Vienna, of all places, hasn’t hosted a major exhibition on the subject of Music, in any shape or form, in nearly twenty years.
Now, in this most timely project, one of its great art-halls is to focus on the significant role that women have played in the making of music throughout the centuries. At first sight, you might not know these personalities, who contributed significantly to European music-life – however after visiting our exhibition the striking experience will let you know what you have missed.
From five different perspectives, in five specially-designed rooms, this Exhibition will most artfully highlight the substantial contribution that women have made both in the fields of composition and music-making too. From Hildegard von Bingen to Olga Neuwirth, women’s hitherto unrecognised profile in the history of music will be seen in a wider political context now that efforts have been made, both in Europe and internationally, to create a more gender-balanced world.
Indeed Austria’s Foreign Ministry, for its part, published a book focusing on women’s music for the first time in 2009.
Though the Exhibition will naturally enough focus on Austrian female composers it will properly look as well at all the great women composers from past ages and other countries. Designed in concept to astonish and fascinate, the Exhibition will have interactive features and altogether it will be highly approachable. Following its opening in Vienna, our aim is for it to tour worldwide, both to music festivals and art institutions that present a feminine agenda.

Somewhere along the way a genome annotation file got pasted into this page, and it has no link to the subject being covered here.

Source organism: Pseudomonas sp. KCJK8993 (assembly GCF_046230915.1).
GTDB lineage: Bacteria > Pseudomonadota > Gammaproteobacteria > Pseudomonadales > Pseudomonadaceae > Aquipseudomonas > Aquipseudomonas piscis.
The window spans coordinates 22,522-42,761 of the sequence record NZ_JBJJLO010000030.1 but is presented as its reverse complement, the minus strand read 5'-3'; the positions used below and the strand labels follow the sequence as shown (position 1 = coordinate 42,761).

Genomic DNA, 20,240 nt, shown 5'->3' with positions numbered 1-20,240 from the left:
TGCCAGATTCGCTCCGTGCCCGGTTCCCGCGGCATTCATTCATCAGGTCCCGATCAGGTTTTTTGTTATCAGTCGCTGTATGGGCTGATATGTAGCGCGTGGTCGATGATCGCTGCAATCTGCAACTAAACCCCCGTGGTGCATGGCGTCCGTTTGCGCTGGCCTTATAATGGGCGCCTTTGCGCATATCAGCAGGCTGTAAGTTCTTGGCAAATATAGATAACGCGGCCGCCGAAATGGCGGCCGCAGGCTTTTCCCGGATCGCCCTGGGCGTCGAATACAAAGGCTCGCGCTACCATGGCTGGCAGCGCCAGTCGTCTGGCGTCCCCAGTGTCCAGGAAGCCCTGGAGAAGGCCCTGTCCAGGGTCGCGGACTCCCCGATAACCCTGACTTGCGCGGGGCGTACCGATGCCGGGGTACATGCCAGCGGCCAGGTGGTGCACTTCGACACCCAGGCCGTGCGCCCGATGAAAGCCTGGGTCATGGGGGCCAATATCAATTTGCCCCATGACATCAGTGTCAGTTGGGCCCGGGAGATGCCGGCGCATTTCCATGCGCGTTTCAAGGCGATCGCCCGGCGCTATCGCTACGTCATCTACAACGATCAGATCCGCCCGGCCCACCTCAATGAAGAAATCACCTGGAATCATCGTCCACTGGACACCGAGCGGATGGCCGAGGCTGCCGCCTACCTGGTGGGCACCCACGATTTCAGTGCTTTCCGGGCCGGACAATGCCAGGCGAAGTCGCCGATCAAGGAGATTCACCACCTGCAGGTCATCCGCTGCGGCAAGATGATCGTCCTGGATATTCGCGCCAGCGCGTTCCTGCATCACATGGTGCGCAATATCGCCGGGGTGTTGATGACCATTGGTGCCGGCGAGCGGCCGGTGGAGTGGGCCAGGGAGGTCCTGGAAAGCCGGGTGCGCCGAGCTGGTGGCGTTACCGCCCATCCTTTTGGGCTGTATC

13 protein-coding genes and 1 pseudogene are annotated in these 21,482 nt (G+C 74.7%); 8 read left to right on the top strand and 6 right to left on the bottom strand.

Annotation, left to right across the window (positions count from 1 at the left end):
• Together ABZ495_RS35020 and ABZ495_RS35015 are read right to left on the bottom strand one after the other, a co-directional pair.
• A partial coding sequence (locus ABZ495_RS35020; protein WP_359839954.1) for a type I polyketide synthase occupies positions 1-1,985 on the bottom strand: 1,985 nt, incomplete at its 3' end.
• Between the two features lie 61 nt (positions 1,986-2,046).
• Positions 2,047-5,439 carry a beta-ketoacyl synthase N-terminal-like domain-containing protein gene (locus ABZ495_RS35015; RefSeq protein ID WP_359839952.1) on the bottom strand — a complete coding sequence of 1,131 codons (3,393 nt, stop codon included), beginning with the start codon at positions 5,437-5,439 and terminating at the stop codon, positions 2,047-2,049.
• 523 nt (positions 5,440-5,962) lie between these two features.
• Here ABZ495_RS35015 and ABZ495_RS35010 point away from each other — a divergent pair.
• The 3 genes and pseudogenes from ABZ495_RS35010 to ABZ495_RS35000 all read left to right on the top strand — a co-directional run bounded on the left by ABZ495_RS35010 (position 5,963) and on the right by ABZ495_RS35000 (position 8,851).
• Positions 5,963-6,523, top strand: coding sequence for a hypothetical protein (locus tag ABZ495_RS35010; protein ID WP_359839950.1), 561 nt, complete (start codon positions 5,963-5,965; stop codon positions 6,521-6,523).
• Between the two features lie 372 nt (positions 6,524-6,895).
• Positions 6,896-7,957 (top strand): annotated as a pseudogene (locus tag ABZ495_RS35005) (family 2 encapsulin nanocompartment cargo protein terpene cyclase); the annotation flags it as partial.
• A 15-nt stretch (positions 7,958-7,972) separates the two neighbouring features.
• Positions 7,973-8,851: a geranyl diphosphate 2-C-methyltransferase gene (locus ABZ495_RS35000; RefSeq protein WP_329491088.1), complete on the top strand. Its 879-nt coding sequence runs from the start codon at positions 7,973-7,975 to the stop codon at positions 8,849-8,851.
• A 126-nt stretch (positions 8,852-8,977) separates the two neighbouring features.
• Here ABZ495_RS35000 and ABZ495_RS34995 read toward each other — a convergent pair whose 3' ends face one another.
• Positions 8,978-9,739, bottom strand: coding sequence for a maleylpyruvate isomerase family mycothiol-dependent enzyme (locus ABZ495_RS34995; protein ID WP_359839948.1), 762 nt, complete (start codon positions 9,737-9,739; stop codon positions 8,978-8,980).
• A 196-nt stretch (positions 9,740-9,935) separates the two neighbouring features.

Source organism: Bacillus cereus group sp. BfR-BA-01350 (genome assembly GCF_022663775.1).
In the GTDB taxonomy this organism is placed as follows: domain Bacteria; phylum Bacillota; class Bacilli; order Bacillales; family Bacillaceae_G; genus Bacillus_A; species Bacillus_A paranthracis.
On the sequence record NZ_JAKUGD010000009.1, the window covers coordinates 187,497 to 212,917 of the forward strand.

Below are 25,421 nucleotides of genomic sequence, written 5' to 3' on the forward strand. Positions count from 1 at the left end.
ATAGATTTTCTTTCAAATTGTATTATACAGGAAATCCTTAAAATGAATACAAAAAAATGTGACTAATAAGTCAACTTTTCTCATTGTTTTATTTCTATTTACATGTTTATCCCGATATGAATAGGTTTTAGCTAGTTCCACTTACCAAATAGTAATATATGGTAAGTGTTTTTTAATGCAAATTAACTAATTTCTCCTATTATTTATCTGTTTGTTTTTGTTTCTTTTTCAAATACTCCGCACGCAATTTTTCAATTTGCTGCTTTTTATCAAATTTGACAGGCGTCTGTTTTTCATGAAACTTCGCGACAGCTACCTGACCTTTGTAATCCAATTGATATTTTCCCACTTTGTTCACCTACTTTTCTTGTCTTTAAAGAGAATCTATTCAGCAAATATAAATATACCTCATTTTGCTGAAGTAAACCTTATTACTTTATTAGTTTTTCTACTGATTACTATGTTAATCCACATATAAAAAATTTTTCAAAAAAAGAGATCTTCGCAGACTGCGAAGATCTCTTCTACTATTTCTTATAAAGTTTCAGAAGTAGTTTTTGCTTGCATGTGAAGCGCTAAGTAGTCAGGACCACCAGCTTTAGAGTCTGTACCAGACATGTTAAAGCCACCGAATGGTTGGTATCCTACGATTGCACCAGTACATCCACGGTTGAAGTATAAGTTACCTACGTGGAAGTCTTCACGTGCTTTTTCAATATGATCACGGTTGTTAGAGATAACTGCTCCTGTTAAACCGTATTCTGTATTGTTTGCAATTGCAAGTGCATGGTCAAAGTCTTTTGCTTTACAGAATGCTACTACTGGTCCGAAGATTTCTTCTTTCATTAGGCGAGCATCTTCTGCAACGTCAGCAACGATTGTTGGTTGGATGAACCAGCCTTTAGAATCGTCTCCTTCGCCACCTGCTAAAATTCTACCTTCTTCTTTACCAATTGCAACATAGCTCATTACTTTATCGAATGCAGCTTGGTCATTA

Businesses and individuals who are entering a partnership with this exhibition, will greatly benefit from an increased global visibility and positive image:
The subject and the layout of the on-site exhibition offer a wide range of opportunities to include names of brands and businesses. The planned format of converting this exhibition into a traveling exhibition will also increase the global visibility of a brand. In addition, the exclusive, highly-frequented locations will attract a high number of visitors who will recognize and acknowledge the commitment for equality and diversity of the individual brand or business. The public support of this project also represents an investment in Corporate Social Responsibility and stands for openness towards different models of diversity programs.
MusicaFemina – The chapters oft he exhibitions
(A) Three introductory features
- Exploring female conducting in a sculpture
- Staging the darkness of female music history and the
„enlightenment“ of mapping music history including
- A timeline as a basic orientation
1) The Conductor’s Tree
Rather than leaves the growing tree sprouts the casts of hands of
contemporary female conductors.
Interestingly it is known, that in Ancient Egypt female singers beat
the rhythm. In the convents of Byzantium composing nuns
conducted and from Baroque times through till the 19th century
women led ensembles from the cembalo or the violin. And in the
20th century Nadja Boulanger or Imogen Holst led the way to
women conducting from the podium.
(2) The Portrait gallery and Time-line